Dr PJ Magill
University of Oxford
Interactions within and between the basal ganglia and thalamocortical circuits in function and dysfunction
Parkinson's disease & PD-related disorders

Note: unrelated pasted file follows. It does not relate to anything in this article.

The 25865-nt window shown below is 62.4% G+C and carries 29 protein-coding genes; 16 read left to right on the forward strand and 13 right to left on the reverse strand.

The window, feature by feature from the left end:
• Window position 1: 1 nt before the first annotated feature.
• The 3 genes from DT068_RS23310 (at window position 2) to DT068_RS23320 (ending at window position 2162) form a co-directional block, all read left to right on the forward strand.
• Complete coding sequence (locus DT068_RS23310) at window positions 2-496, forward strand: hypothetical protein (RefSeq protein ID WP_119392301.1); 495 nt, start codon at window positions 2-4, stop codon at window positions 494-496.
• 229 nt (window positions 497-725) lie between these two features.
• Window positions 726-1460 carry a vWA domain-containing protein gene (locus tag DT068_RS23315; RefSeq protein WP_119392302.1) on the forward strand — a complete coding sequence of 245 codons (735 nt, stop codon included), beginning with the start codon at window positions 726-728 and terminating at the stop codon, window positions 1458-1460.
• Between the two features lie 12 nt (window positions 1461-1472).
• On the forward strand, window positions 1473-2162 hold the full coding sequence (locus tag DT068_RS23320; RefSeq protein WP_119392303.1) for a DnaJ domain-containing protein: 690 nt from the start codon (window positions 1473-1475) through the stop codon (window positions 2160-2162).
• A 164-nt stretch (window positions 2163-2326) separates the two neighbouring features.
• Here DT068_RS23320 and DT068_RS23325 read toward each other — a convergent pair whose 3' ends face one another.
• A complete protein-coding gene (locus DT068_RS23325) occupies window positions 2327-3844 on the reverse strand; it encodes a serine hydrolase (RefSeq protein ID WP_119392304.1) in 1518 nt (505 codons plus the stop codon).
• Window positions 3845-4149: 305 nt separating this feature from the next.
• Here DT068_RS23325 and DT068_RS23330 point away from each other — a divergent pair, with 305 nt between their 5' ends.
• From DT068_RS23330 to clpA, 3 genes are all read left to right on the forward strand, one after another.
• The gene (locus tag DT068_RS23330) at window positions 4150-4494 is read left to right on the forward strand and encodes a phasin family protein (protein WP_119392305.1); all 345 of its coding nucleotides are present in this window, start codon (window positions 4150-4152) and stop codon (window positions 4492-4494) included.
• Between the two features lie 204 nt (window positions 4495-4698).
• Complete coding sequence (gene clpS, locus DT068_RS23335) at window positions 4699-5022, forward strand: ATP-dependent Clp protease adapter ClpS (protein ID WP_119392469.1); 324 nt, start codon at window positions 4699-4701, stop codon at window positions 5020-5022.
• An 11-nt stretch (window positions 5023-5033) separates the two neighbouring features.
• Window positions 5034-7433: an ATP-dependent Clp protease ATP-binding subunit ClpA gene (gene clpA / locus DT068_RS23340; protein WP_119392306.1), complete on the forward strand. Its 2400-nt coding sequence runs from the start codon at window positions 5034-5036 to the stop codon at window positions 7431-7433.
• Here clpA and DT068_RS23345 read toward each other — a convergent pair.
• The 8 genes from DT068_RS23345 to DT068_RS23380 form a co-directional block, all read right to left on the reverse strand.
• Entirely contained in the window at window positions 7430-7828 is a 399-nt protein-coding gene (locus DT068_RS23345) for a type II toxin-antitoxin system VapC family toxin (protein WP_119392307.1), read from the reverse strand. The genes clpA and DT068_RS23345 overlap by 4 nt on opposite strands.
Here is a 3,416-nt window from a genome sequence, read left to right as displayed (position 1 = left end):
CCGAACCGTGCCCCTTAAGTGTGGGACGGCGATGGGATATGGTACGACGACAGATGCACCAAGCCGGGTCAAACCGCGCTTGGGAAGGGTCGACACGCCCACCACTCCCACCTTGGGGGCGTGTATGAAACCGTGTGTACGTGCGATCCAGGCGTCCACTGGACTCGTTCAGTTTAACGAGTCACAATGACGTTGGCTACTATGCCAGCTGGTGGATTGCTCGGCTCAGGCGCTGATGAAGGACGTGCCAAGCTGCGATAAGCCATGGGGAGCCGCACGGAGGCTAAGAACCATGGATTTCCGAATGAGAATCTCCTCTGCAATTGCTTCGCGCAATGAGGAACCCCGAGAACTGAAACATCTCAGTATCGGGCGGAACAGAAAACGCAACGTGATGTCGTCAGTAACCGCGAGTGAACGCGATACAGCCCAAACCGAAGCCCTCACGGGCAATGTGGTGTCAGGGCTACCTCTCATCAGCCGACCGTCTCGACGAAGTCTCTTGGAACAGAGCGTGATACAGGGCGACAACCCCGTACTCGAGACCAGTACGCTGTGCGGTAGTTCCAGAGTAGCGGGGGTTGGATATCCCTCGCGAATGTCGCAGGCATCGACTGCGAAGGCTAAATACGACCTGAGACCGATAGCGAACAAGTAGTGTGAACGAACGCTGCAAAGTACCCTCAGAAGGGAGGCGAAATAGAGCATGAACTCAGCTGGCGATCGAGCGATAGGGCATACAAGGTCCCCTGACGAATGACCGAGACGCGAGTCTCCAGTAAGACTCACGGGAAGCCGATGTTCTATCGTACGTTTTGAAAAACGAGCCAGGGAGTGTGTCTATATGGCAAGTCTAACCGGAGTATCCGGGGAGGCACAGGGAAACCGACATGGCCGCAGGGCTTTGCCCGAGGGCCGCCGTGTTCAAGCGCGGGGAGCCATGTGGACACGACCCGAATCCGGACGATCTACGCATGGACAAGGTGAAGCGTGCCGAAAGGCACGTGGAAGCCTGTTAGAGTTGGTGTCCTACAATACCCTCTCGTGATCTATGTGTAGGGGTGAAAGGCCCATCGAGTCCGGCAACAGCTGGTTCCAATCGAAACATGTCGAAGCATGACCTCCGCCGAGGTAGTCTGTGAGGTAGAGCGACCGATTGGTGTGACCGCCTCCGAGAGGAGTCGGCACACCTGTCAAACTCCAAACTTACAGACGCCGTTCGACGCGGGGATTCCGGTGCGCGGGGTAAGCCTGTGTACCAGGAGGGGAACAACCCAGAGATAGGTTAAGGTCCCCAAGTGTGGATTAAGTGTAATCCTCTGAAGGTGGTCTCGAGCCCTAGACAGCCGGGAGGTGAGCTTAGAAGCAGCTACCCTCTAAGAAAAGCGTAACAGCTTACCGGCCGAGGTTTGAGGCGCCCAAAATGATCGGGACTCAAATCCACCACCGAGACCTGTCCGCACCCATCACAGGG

This research programme will provide fundamental new insights into the mechanisms and functions of neuronal network activity in the basal ganglia. We place special emphasis on explaining how mutual interactions between these nuclei, as well as key inputs from the cerebral cortex and thalamus, orchestrate the activity patterns that are generated therein. In particular, experiments are designed to elucidate when, why and how specialised types of network activity, such as synchronised oscillations, are either advantageous or counter productive for the operation of these circuits in the intact brain. We will define the factors controlling the temporal and spatial boundaries of synchronised activity in these circuits that must be in place for normal information processing and behaviour to occur. As an important corollary of this, we will also dissect the cellular substrates and network mechanisms supporting the inappropriate synchronisation of activity that emerges in these circuits following the chronic loss of dopamine from the brain, as occurs in idiopathic Parkinsons disease and its animal models. We will use novel and advanced electrophysiological, anatomical and analytical techniques to achieve these aims: we will record neuronal activity from several sites in the basal ganglia, cortex, and thalamus simultaneously using high-density multi-electrode arrays. Time- and frequency-domain analyses of the extracellular data derived from such large-scale recordings will enable us to elucidate the potential circuit interactions underlying activity. Further mechanistic insights will be provided by selective pharmacological challenge, by intracellular recordings of single neurons and by optogenetic and pharmacogenetic circuit perturbations. In some experiments, single neurons will recorded extracellularly and then selectively labelled using a juxtacellular procedure, allowing the post-hoc identification of the structural and neurochemical substrates underlying activity. We will utilize two complementary in vivo preparations, anaesthetised rodents and behaving rodents (rats and mice). This multidisciplinary approach will enable us to reveal the importance and mechanisms of neuronal network activity at several functional levels. In elucidating the functional and dysfunctional roles played by synchronised oscillations and other activities in the basal ganglia and their partner thalamocortical networks, this programme will significantly progress our understanding of how these circuits work together to influence behaviour. Moreover, the advances made will place us in a much stronger position to provide a rational basis for the development of new therapeutic interventions that are able to more effectively counteract abnormal brain activities and provide improved symptomatic relief in disease.